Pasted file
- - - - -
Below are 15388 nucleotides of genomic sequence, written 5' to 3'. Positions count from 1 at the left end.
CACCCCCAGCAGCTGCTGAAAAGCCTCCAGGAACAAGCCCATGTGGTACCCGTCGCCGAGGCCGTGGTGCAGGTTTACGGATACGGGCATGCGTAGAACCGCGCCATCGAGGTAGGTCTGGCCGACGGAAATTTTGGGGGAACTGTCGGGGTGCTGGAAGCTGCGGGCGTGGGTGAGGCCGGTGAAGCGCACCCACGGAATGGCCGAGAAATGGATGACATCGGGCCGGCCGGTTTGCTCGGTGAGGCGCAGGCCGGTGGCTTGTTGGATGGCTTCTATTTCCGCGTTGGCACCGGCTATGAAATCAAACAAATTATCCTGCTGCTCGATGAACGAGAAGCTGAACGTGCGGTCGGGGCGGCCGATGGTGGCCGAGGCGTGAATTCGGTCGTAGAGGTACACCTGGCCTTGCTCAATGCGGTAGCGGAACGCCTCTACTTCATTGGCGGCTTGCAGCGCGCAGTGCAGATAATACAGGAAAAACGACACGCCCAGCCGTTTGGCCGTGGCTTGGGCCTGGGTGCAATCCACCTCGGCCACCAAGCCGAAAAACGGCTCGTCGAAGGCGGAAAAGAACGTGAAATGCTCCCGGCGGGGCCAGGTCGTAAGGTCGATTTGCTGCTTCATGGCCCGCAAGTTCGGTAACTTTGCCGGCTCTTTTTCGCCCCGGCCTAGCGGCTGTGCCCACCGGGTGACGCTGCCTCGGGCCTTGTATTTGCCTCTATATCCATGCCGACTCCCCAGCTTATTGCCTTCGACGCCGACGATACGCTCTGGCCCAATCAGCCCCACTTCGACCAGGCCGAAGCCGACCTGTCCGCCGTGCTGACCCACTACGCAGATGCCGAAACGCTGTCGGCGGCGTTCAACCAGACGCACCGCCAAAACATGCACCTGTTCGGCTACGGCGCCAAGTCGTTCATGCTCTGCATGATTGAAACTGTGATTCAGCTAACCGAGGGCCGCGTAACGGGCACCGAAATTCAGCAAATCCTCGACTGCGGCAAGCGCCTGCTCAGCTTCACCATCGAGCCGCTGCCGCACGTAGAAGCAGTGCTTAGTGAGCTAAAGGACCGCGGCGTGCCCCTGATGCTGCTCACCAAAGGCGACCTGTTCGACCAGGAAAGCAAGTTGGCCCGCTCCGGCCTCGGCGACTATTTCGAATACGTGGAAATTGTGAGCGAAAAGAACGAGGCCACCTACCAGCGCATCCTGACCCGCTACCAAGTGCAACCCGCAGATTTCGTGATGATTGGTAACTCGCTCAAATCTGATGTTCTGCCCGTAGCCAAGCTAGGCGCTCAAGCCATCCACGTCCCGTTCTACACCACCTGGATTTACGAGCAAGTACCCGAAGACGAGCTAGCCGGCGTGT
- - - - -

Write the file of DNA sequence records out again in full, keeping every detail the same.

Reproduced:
Below are 15388 nucleotides of genomic sequence, written 5' to 3'. Positions count from 1 at the left end.
CACCCCCAGCAGCTGCTGAAAAGCCTCCAGGAACAAGCCCATGTGGTACCCGTCGCCGAGGCCGTGGTGCAGGTTTACGGATACGGGCATGCGTAGAACCGCGCCATCGAGGTAGGTCTGGCCGACGGAAATTTTGGGGGAACTGTCGGGGTGCTGGAAGCTGCGGGCGTGGGTGAGGCCGGTGAAGCGCACCCACGGAATGGCCGAGAAATGGATGACATCGGGCCGGCCGGTTTGCTCGGTGAGGCGCAGGCCGGTGGCTTGTTGGATGGCTTCTATTTCCGCGTTGGCACCGGCTATGAAATCAAACAAATTATCCTGCTGCTCGATGAACGAGAAGCTGAACGTGCGGTCGGGGCGGCCGATGGTGGCCGAGGCGTGAATTCGGTCGTAGAGGTACACCTGGCCTTGCTCAATGCGGTAGCGGAACGCCTCTACTTCATTGGCGGCTTGCAGCGCGCAGTGCAGATAATACAGGAAAAACGACACGCCCAGCCGTTTGGCCGTGGCTTGGGCCTGGGTGCAATCCACCTCGGCCACCAAGCCGAAAAACGGCTCGTCGAAGGCGGAAAAGAACGTGAAATGCTCCCGGCGGGGCCAGGTCGTAAGGTCGATTTGCTGCTTCATGGCCCGCAAGTTCGGTAACTTTGCCGGCTCTTTTTCGCCCCGGCCTAGCGGCTGTGCCCACCGGGTGACGCTGCCTCGGGCCTTGTATTTGCCTCTATATCCATGCCGACTCCCCAGCTTATTGCCTTCGACGCCGACGATACGCTCTGGCCCAATCAGCCCCACTTCGACCAGGCCGAAGCCGACCTGTCCGCCGTGCTGACCCACTACGCAGATGCCGAAACGCTGTCGGCGGCGTTCAACCAGACGCACCGCCAAAACATGCACCTGTTCGGCTACGGCGCCAAGTCGTTCATGCTCTGCATGATTGAAACTGTGATTCAGCTAACCGAGGGCCGCGTAACGGGCACCGAAATTCAGCAAATCCTCGACTGCGGCAAGCGCCTGCTCAGCTTCACCATCGAGCCGCTGCCGCACGTAGAAGCAGTGCTTAGTGAGCTAAAGGACCGCGGCGTGCCCCTGATGCTGCTCACCAAAGGCGACCTGTTCGACCAGGAAAGCAAGTTGGCCCGCTCCGGCCTCGGCGACTATTTCGAATACGTGGAAATTGTGAGCGAAAAGAACGAGGCCACCTACCAGCGCATCCTGACCCGCTACCAAGTGCAACCCGCAGATTTCGTGATGATTGGTAACTCGCTCAAATCTGATGTTCTGCCCGTAGCCAAGCTAGGCGCTCAAGCCATCCACGTCCCGTTCTACACCACCTGGATTTACGAGCAAGTACCCGAAGACGAGCTAGCCGGCGTGT